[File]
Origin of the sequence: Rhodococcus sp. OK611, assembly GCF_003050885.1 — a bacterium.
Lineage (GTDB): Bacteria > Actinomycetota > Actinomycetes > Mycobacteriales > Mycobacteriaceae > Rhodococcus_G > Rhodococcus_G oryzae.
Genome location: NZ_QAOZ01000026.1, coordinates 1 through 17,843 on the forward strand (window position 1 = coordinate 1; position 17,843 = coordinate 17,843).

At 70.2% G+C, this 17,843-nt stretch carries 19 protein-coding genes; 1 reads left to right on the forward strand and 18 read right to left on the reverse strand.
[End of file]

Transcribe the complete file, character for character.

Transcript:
Origin of the sequence: Rhodococcus sp. OK611, assembly GCF_003050885.1 — a bacterium.
Lineage (GTDB): Bacteria > Actinomycetota > Actinomycetes > Mycobacteriales > Mycobacteriaceae > Rhodococcus_G > Rhodococcus_G oryzae.
Genome location: NZ_QAOZ01000026.1, coordinates 1 through 17,843 on the forward strand (window position 1 = coordinate 1; position 17,843 = coordinate 17,843).

At 70.2% G+C, this 17,843-nt stretch carries 19 protein-coding genes; 1 reads left to right on the forward strand and 18 read right to left on the reverse strand.